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Samsung Galaxy Note 8 Camera Hands-on Review: Smart hardware, fun features

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Samsung’s flagship phones always boast some of the very best mobile camera tech, and the mighty Galaxy Note 8 is no exception. This 6.3-inch mega-phone offers Samsung’s first dual-lens snapper, packed with smart hardware and some nifty features, and we’ve gone hands-on for this first look Note 8 camera review.

Rumours and hearsay before the Galaxy S8 and S8 Plus launch had us all thinking that Samsung’s new flagship mobiles would arrive packing a dual-lens camera on the rear. Of course, this was not to be, although the S8 phones still rocked our socks with their excellent optics.

Perhaps Sammy’s double snapper simply wasn’t ready in time, because at long last we finally have this tech in our hands. As well as a frankly enormous 6.3-inch display, waterproof S Pen stylus and some premium specs, the fresh new Galaxy Note 8 also serves up the much-discussed dual-lens camera. We went hands on ahead of the new Note’s launch and so far we’re very excited indeed.

For everything else you want to know about the brilliant new Note, head over to our massive in-depth Galaxy Note 8 hands-on review. We also have full information on the Note 8 UK pricing, if you’re already sold.

Galaxy Note 8 camera hands-on review: Specs

Housed on the rear of the phone is a 12MP f/2.4 telephoto lens, as well as a 12MP f/1.7 wide-angle lens. These work together seamlessly and remarkably both feature Optical Image Stabilisation, to cut down on blur and judder when snapping pics. This means that even when you’ve zoomed in to take a close-up shot, the Note 8 should offer stabilisation to counter any hand shake. Definitely something that isn’t found on other smartphones.

Rounding off the camera specs is an 8-megapixel front-facing camera with f/1.7 aperture lens. This can shoot up to QHD video on demand, with full autofocus. There’s no stabilisation around the front however, which is typical for a modern mobile.

Galaxy Note 8 camera hands-on review: Photo modes and quality

Image quality certainly seems strong from our initial tests, as you’d expect from Samsung. You can zoom up to two times with that telephoto lens without any dip in detail levels, with the camera automatically choosing which lens is in play as you pinch in and out.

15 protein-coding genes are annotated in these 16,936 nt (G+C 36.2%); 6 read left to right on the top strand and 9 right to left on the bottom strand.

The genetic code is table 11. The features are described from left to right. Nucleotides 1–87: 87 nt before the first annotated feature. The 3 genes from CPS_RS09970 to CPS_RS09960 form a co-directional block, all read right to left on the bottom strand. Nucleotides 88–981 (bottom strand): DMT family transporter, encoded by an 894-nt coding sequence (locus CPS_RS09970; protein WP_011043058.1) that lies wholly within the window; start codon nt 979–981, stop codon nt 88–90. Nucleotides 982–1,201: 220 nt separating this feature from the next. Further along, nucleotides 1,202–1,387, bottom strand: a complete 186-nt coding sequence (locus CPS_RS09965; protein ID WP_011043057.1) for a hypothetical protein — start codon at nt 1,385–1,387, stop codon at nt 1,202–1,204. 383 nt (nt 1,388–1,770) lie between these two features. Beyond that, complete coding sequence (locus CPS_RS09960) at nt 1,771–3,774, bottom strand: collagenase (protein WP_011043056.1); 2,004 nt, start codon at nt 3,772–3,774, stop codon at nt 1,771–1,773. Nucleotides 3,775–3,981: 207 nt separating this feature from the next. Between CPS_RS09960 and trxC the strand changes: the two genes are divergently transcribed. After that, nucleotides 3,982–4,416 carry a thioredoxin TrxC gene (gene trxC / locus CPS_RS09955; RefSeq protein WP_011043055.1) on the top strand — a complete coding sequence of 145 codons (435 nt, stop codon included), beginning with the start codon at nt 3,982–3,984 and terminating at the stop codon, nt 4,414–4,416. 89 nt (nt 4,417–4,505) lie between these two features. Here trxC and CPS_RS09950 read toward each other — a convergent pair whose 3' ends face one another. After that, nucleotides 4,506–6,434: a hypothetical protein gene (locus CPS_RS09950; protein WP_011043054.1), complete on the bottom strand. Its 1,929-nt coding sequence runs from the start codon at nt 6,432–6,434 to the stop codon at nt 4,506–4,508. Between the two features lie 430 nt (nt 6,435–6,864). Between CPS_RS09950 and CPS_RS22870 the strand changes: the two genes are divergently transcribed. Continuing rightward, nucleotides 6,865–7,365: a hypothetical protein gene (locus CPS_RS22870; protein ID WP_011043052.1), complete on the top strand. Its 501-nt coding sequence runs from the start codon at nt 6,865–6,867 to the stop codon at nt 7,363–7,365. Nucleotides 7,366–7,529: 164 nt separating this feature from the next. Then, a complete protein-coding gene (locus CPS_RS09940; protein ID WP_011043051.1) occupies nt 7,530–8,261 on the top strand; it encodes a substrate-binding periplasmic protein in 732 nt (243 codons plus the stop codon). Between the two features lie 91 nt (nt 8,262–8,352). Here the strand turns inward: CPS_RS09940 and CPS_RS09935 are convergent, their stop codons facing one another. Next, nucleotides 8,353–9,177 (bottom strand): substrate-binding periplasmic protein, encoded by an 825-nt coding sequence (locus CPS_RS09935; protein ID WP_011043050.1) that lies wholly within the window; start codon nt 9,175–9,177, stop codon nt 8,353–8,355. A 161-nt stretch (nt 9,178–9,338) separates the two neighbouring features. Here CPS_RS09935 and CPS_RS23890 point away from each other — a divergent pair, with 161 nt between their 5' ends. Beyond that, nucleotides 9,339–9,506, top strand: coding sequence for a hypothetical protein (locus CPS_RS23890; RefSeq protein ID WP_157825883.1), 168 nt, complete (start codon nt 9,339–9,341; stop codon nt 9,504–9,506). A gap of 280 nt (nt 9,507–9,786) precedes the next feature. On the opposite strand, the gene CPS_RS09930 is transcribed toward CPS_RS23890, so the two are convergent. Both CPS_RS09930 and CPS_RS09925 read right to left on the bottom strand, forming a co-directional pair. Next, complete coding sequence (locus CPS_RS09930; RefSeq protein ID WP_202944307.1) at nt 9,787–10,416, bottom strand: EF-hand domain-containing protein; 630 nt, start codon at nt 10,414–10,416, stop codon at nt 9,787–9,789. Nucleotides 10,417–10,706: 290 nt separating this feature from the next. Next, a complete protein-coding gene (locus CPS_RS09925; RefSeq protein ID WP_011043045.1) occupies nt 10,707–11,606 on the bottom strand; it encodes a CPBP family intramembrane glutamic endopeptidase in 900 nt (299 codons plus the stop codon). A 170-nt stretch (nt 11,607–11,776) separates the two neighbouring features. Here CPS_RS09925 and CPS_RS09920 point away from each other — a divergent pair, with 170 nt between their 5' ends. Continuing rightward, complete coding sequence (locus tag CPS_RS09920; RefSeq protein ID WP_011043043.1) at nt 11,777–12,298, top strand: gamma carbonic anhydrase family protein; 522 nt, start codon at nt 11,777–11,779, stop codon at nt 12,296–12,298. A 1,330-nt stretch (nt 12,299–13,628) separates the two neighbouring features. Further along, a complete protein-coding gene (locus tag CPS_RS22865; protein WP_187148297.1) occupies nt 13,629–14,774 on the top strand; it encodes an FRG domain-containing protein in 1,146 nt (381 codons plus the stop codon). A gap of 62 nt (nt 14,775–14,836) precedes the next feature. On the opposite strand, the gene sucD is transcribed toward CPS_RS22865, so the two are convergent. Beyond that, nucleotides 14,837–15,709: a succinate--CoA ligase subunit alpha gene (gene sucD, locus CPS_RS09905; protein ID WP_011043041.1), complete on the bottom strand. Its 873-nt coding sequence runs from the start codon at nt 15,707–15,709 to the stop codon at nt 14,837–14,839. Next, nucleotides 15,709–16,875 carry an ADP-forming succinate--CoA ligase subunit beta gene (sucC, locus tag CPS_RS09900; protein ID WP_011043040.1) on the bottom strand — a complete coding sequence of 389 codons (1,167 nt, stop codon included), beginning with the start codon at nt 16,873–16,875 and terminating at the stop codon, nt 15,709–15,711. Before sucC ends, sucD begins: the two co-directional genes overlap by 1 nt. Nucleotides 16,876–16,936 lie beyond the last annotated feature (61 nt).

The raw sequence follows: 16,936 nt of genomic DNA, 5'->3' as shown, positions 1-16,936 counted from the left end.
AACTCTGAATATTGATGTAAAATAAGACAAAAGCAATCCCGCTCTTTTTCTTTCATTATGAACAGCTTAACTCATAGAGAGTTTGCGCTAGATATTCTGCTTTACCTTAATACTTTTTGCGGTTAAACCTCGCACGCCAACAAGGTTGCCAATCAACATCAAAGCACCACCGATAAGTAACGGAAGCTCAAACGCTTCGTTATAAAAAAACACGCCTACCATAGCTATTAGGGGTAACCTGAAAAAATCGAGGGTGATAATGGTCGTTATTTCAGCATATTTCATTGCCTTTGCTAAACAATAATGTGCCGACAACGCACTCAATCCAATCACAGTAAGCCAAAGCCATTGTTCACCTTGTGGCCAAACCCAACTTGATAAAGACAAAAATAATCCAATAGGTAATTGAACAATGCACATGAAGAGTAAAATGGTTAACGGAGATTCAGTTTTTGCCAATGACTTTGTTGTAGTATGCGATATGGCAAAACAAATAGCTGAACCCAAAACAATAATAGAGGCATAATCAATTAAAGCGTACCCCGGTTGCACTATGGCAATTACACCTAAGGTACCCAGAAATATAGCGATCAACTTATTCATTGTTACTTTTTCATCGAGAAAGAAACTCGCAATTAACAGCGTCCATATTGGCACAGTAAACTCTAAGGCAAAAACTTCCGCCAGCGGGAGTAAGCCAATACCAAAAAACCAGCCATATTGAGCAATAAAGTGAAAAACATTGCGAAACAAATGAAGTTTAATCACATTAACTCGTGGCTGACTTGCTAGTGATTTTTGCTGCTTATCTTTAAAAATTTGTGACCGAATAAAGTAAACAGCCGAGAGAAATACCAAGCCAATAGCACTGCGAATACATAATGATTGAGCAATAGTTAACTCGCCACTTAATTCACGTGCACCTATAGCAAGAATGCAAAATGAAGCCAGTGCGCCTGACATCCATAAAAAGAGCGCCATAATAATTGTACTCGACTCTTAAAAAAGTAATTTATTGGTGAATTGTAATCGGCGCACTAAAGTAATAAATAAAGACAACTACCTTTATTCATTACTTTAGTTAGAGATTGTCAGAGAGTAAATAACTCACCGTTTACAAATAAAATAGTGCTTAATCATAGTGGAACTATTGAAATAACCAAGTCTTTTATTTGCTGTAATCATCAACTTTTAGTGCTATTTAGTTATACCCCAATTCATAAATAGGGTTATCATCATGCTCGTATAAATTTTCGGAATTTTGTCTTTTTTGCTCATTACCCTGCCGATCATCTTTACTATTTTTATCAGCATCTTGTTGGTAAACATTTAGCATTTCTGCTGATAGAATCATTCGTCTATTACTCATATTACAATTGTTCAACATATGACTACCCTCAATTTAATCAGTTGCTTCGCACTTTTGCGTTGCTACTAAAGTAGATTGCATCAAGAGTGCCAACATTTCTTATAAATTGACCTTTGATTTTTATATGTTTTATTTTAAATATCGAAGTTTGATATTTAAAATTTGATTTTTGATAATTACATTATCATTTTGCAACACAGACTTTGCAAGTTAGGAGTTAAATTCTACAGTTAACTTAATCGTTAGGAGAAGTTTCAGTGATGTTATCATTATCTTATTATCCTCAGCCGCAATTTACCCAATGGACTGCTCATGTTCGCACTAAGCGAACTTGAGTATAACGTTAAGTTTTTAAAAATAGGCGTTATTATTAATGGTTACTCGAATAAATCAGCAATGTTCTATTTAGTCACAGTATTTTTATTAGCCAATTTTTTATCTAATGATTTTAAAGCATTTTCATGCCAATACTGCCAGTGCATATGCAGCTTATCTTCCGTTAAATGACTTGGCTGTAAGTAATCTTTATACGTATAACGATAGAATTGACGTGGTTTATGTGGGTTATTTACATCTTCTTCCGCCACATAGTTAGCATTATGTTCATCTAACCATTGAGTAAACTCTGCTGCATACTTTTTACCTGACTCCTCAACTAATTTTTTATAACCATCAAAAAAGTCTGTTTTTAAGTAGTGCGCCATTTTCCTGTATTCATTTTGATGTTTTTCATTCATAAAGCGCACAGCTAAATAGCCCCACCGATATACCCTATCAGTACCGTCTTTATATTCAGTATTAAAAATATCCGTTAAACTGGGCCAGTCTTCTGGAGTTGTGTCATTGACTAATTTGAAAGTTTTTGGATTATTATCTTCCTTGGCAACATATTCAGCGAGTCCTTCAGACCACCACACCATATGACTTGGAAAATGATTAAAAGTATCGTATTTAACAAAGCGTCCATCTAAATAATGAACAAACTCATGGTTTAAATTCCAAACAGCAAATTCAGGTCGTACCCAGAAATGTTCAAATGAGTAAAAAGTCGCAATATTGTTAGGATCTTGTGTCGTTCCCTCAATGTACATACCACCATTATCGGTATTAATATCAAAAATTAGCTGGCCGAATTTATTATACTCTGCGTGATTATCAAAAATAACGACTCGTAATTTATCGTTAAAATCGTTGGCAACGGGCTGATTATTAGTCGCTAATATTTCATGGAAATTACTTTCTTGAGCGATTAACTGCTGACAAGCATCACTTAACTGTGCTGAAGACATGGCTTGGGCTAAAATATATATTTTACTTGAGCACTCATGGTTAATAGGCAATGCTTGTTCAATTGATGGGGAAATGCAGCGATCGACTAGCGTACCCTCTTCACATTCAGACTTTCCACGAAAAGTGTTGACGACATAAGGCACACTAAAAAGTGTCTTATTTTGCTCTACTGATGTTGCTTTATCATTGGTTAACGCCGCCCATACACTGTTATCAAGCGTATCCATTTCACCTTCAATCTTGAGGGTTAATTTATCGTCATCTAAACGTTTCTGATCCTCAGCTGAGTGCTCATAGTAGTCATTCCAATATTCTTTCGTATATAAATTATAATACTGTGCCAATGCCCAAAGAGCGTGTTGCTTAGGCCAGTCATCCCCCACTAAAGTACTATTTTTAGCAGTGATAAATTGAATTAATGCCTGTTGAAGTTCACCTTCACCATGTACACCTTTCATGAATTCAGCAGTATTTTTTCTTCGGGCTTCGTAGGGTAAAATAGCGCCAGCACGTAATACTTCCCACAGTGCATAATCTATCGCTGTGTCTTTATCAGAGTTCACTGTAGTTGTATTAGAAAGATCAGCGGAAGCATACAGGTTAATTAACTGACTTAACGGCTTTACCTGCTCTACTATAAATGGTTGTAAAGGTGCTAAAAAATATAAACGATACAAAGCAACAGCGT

You can also use both lenses at once with the Dual Capture feature, which takes two photos at once: one zoomed in with a bokeh-style background effect, as well as one that’s pulled back with uniform focus. You can then choose which snaps to keep.

Samsung’s new Live Focus Mode also creates a bokeh effect, with the ability to adjust the degree of the background blur both before and after the shot is taken. Boosting this to max levels did seem to soften the edges of your chosen subject in our hands-on session however, something that rivals like the Nokia 8 manage to avoid.

And you get most of the Galaxy S8’s camera features packed into the Note 8 as well, including those AR stickers and face masks. These can turn you into a cat, clown and all manner of other creations, most of which are both hilarious and unsettling at the same time.

We’re yet to test the Note 8’s photography chops in low light, although the lenses seem to cope admirably with bright skylines. That tricky contrast is ably handled by Samsung’s HDR tech. We’re expecting the wide-angle lens, with its large aperture, to produce quite detailed and grain-free photos at night time.

Galaxy Note 8 camera hands-on review: Video quality

From our hands-on session, we’re so far impressed as always by this Samsung handset’s video chops.

You can swap to video mode with just a tap of an on-screen button, which allows you to shoot in up to 4K resolution. Alternatively you can drop down to QHD or Full HD, or even lower if you want to share a clip online without killing your data allowance. The Note 8 also supports Full HD at 60 frames-per-second, although you can’t take photos at the same time as shooting a clip at this frame rate.

With the front-facing camera, you can shoot up to QHD resolution footage. You don’t have a 4K option like the Nokia 8 offers, but to be fair, 2K is still perfect solid for a selfie cam.

Image stabilisation is in play for all of the top resolutions and in our preliminary tests is very impressive indeed. Like the OnePlus 5 and Sony Xperia XZ Premium before it, the Note 8 can all but eliminate that judder as you move around. That makes any footage shot while walking considerably more enjoyable.

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